49ers

Smith's possible return tied to regaining strength

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Smith's possible return tied to regaining strength

SANTA CLARA -- Defensive tackle Justin Smith had a bone spur attached to a piece of his triceps tendon that became detached in his left elbow, the 49ers clarified Thursday morning.

[NEWS: Torn triceps for Smith]

Smith has been out of action since early in the second half of the 49ers' game Dec. 16 against the New England Patriots when he sustained an injury while battling through a double-team block. He was not active for the 49ers' 42-13 loss to the Seattle Seahawks on Sunday night. But the team believes there is still a chance he can return to action this season.

The four-time Pro Bowl defensive tackle was absent for the entirety of the Patriots’ 31-point, second-half explosion. On Sunday, the Seahawks scored 35 points on the 49ers’ defense without Smith on the field.

The Sacramento Bee accurately reported Thursday that Smith has a partially torn triceps. The partial tear is to the tendon, not the muscle.

The day after Smith's injury, CSNBayArea.com asked Harbaugh if it was feared Smith sustained a long-term injury similar to Parys Haralson, who is out with a torn triceps, Harbaugh said, "No, it seems to be two different things."

Haralson's injury was a complete tear of the triceps tendon, which required season-ending surgery. Smith is likely to undergo offseason surgery to remove the floating bone spur. The playoff-bound 49ers conclude the regular season Sunday against the Arizona Cardinals at Candlestick Park. Smith would be able to return when he rebuilds the strength in his left arm.

When asked Wednesday about Smith’s status, Harbaugh said, he will “continue to rehab.”

Drafted by Baalke with injury, former 49ers WR signs with Colts

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Drafted by Baalke with injury, former 49ers WR signs with Colts

The 49ers recently re-signed eight of the 10 players who finished the season on the team’s practice squad.

Wide receiver DeAndre Smelter, who was not among the first wave of 49ers signings to 2018 contracts, signed Wednesday with the Indianapolis Colts, ending his three-season association with the organization.

Smelter was one of general manager Trent Baalke’s redshirt draft picks. The team selected him in the fourth round of the 2015 draft despite a torn ACL that ended his final season at Georgia Tech.

Smelter spent his first season on an injured list. He was waived at the beginning of the past two seasons, finishing both years on the 49ers’ practice squad. Smelter appeared in two games in 2016 and caught one pass for 23 yards.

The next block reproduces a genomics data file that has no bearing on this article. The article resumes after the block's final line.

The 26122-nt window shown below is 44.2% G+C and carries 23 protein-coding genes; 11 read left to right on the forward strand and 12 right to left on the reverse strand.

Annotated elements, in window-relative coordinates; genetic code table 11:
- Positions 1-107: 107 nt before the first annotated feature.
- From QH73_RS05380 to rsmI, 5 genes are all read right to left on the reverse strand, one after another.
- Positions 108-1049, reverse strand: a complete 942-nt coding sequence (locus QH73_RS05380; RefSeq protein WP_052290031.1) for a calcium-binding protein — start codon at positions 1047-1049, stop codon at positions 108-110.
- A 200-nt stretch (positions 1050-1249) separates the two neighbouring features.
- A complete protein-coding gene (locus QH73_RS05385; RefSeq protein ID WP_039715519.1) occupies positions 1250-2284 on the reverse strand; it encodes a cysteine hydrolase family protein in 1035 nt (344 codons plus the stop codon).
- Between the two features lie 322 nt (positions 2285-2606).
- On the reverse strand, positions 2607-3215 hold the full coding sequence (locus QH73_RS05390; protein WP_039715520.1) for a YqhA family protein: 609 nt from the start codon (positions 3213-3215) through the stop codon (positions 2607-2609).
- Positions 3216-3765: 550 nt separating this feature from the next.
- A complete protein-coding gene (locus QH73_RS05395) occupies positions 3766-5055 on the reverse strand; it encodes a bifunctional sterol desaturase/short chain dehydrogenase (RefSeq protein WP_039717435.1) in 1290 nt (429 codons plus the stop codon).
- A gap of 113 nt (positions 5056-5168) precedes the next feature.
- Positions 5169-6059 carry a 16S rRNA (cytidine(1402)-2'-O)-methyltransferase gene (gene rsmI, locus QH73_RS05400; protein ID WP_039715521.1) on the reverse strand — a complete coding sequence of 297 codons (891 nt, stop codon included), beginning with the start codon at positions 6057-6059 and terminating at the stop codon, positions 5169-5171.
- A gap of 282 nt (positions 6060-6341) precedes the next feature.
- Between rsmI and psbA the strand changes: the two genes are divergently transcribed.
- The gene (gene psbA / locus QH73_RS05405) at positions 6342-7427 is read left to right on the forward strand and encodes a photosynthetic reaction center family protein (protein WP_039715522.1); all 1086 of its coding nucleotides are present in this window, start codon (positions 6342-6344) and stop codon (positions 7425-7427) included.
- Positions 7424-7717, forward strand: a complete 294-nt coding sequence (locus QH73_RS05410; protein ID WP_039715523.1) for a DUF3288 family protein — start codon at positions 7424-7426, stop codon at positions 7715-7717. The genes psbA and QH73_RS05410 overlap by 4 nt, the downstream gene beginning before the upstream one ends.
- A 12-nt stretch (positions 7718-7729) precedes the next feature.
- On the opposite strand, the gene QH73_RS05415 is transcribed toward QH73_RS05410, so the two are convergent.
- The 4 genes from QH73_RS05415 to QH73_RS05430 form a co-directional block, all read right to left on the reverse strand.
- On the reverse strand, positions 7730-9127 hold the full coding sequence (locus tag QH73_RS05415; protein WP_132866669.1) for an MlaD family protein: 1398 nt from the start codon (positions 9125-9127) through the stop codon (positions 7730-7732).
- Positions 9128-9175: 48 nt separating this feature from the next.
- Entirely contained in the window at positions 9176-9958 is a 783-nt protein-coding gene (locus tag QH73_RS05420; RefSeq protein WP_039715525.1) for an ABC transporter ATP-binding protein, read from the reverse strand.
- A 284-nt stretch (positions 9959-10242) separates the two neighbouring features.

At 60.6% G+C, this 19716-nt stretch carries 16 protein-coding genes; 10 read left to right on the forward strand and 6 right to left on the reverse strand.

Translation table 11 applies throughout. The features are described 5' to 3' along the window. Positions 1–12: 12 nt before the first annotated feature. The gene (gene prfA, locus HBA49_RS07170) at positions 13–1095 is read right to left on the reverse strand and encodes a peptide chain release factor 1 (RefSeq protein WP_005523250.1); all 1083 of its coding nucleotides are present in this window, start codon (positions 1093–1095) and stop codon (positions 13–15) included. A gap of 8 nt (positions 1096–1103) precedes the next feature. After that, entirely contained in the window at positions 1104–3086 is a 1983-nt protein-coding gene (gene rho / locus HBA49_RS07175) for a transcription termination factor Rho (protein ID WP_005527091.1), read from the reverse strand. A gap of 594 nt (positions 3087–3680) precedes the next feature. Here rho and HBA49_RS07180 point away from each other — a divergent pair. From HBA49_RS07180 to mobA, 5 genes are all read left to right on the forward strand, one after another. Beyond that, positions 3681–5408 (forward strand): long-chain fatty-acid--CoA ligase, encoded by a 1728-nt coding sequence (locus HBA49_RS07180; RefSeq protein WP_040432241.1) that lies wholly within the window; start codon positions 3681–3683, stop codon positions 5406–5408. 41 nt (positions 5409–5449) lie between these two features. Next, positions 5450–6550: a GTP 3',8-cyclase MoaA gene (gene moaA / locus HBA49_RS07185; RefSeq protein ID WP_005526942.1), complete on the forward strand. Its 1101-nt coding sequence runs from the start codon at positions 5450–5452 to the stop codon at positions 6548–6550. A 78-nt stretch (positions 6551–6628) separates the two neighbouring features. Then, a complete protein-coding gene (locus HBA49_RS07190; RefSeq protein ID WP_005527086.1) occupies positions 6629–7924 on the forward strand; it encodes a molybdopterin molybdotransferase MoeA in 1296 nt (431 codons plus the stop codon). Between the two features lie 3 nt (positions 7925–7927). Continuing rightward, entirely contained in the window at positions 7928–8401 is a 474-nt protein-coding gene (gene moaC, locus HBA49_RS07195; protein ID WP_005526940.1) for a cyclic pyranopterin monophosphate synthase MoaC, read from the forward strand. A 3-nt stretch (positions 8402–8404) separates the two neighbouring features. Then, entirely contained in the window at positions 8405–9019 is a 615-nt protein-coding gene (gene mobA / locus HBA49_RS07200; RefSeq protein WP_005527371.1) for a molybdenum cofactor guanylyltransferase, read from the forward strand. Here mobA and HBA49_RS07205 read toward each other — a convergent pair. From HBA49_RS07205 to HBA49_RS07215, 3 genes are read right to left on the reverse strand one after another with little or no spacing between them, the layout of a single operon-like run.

Last season, the 49ers signed wide receivers Louis Murphy and Max McCaffrey to spots on the 53-man roster instead of Smelter, who remained on the practice squad.

Wide receiver DeAndre Carter, who also spent the entire season on the practice squad, was signed recently to the team’s 90-man roster.

Others who finished the season on the 49ers practice squad to remain on the team’s offseason roster are: quarterback Nick Mullens, tight end Cole Wick, offensive linemen Andrew Lauderdale and Pace Murphy, linebacker Boseko Lokombo, and defensive backs Trovon Reed and Channing Stribling.

The 49ers also signed fullback Malcolm Johnson, who spent last season on injured reserve with the Seattle Seahawks. Johnson appeared in 19 games over the 2015 and ’16 seasons with the Cleveland Browns. He was a sixth-round draft pick in ’15.

Offensive linemen Cameron Hunt, who finished the season on the 49ers’ practice squad, remains unsigned. Guard JP Flynn is also unsigned. He sustained a torn patellar tendon in November and underwent surgery that was expected to keep him out up to nine months.

An intriguing dynamic of Garoppolo's contract negotiations

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An intriguing dynamic of Garoppolo's contract negotiations

If the 49ers and quarterback Jimmy Garoppolo are unable to reach a multi-year contract extension by March 6, the 49ers have no other choice but to designate him as their franchise player.

The estimated one-year salary for the franchise tag would be $23.307 million, according to former NFL agent Joel Corry, whose work now appears at CBS Sports. (That is assuming a 2018 league-wide salary cap of $178.1 million per team.)

There is a lot to consider for both sides as they look to enter into a long-term contract. Corry said if a deal is struck, he would expect it to be in the neighborhood of Derek Carr’s five-year, $125 million deal he signed with the Raiders last offseason.

“And then there’s the other dynamic, which I would not undersell or I think may not be appreciated as much as it should be,” Corry said on the 49ers Insider Podcast. “(Garoppolo’s agent) Don Yee has a reputation – no fault of his own – of doing team-friendly deals.”

Yee also represents New England quarterback Tom Brady, whose average of $20.5 million annual pay ranks 15th among NFL quarterbacks. Brady is underpaid by design, Corry said, because one of the great quarterbacks of all-time realizes it helps the Patriots to maintain a strong supporting cast.

“That’s because Tom Brady dictates, ‘I want to do something good for the team, take less money so we can improve the roster to win Super Bowls.’ That’s not Don Yee who wants to do that,” Corry said.

“The agent works for the player, so he’s executing Tom Brady’s wishes. But he gets that held against him in recruiting. So this is his opportunity to erase that perception if Garoppolo allows him to do his job and gives him latitude to strike the deal that he feels is appropriate.”

For more on the potential negotiating strategies of both sides, listen here to the 49ers Insider Podcast.